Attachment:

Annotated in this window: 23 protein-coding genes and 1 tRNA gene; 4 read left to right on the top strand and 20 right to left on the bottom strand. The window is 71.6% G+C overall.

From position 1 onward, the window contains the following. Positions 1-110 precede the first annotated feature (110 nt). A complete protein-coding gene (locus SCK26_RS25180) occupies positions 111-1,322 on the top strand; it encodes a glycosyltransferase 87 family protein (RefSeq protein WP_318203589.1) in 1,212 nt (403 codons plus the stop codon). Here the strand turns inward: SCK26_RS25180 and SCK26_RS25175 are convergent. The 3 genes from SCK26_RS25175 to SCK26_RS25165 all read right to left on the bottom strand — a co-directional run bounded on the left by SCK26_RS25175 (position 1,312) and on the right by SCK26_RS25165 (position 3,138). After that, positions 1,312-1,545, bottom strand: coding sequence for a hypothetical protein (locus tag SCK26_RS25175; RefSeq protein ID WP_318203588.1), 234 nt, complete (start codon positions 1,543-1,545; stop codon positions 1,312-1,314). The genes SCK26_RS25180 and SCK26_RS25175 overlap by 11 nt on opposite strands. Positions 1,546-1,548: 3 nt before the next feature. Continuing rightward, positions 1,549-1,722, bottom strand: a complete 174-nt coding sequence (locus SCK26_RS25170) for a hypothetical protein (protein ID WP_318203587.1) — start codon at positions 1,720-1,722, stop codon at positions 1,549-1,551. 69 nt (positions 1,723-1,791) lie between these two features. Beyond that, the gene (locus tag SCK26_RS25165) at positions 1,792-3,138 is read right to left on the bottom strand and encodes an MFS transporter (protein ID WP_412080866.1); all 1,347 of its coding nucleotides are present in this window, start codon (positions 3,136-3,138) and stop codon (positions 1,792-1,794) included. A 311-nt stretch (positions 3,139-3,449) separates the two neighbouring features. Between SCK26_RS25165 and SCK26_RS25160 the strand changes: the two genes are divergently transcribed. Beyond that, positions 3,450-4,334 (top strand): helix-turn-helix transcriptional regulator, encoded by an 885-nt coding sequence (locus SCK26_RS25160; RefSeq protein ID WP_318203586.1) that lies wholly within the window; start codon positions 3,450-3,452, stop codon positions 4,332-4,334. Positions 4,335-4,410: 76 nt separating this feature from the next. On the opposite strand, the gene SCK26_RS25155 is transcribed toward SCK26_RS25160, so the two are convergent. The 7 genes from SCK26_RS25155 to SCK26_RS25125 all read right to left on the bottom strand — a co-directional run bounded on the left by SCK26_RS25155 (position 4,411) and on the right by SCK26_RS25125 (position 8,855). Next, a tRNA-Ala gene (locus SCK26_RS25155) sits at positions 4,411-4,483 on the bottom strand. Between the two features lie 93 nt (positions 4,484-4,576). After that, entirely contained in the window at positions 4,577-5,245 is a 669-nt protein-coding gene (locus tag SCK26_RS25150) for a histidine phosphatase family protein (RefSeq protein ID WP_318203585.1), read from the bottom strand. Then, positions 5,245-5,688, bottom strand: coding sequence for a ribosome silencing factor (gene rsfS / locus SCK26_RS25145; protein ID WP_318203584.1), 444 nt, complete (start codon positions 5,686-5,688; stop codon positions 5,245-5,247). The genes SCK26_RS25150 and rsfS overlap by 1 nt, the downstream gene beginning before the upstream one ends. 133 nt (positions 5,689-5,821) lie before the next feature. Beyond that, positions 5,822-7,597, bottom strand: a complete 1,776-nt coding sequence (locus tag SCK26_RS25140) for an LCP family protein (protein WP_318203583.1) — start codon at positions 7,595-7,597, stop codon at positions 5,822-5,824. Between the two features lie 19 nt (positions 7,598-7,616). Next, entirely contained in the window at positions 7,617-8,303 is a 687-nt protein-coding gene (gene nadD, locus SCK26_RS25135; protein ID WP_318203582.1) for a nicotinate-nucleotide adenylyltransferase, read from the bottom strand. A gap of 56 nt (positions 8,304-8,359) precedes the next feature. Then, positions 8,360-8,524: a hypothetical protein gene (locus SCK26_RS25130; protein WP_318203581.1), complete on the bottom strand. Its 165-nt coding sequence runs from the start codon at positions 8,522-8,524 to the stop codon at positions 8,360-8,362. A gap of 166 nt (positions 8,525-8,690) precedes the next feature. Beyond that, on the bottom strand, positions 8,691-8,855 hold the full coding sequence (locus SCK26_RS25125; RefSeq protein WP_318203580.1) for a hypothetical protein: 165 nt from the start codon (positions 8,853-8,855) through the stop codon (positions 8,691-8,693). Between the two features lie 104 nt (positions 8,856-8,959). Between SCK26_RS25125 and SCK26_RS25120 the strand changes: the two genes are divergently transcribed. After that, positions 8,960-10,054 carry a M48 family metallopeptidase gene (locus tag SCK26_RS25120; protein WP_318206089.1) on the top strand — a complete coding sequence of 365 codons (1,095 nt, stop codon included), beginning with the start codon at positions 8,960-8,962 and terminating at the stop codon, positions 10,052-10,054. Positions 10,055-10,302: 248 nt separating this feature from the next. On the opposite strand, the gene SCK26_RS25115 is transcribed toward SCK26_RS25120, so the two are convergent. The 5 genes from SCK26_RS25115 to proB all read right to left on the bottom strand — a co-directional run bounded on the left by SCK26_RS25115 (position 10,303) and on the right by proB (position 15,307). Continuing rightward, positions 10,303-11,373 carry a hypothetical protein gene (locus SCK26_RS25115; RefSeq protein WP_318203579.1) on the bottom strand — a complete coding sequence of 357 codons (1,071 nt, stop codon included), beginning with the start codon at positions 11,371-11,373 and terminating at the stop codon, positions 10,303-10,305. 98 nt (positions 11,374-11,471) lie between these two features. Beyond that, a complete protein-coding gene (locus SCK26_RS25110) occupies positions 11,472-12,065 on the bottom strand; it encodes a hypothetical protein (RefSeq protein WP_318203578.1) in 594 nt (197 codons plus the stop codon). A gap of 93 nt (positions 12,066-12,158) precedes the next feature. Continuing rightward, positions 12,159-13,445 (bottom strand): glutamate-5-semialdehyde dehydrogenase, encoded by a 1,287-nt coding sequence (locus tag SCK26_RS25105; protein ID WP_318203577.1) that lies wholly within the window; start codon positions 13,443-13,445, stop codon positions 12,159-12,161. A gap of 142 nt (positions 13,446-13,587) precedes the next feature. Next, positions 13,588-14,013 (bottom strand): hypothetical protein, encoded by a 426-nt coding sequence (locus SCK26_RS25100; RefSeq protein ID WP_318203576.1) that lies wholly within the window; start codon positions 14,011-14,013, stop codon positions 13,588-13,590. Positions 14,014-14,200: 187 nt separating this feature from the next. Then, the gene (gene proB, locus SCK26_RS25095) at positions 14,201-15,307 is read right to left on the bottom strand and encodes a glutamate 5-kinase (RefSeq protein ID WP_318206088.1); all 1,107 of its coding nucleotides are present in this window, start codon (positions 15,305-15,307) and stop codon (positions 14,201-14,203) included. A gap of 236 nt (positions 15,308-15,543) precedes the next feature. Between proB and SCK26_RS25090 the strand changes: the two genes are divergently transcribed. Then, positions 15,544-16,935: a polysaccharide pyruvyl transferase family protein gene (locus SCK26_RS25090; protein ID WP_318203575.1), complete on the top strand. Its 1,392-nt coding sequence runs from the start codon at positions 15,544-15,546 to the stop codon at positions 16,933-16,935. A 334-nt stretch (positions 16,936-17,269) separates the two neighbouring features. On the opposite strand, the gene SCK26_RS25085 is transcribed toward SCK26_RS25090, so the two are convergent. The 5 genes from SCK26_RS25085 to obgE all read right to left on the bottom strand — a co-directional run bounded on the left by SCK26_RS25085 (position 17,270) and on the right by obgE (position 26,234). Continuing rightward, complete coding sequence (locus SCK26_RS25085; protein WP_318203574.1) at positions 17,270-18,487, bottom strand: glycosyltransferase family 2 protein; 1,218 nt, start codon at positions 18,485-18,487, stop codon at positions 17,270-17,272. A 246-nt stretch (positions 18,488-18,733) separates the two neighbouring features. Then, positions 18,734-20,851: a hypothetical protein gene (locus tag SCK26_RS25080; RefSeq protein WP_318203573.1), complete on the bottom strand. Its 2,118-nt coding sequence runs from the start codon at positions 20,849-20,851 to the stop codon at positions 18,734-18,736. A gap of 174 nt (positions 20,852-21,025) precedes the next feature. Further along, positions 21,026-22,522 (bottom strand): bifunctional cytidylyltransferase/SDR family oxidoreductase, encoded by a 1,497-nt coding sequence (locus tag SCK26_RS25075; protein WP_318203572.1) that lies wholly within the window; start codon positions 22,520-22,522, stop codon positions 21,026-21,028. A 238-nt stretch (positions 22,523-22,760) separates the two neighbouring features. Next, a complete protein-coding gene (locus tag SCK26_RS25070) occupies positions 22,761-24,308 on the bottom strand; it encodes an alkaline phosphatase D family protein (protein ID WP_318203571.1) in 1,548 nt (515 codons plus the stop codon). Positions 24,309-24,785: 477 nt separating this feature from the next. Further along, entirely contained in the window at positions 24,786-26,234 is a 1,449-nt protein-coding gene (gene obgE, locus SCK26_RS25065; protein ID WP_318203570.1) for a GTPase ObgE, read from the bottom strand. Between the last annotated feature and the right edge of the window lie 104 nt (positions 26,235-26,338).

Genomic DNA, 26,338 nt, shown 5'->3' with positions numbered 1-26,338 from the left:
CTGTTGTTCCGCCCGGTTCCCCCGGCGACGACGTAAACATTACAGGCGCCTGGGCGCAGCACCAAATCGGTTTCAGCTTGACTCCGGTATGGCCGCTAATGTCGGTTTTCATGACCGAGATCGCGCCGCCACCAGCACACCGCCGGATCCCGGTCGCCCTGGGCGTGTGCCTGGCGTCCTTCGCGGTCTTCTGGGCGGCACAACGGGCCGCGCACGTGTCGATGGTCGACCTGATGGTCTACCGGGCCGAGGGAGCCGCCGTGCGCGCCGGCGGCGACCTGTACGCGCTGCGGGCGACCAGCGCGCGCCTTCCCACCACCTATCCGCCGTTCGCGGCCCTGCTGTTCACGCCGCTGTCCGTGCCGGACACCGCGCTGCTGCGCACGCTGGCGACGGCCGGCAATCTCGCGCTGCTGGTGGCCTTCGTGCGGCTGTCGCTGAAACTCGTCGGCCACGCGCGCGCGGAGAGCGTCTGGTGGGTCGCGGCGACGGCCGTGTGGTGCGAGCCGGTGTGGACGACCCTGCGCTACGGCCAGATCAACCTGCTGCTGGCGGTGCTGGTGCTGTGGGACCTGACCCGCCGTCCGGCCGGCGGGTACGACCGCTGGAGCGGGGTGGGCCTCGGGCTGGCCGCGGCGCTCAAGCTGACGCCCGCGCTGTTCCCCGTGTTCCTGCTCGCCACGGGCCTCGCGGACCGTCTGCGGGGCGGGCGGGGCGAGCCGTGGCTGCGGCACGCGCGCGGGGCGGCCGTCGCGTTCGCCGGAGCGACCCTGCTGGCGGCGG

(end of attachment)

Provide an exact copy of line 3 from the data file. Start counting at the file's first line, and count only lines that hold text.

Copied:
Genomic DNA, 26,338 nt, shown 5'->3' with positions numbered 1-26,338 from the left: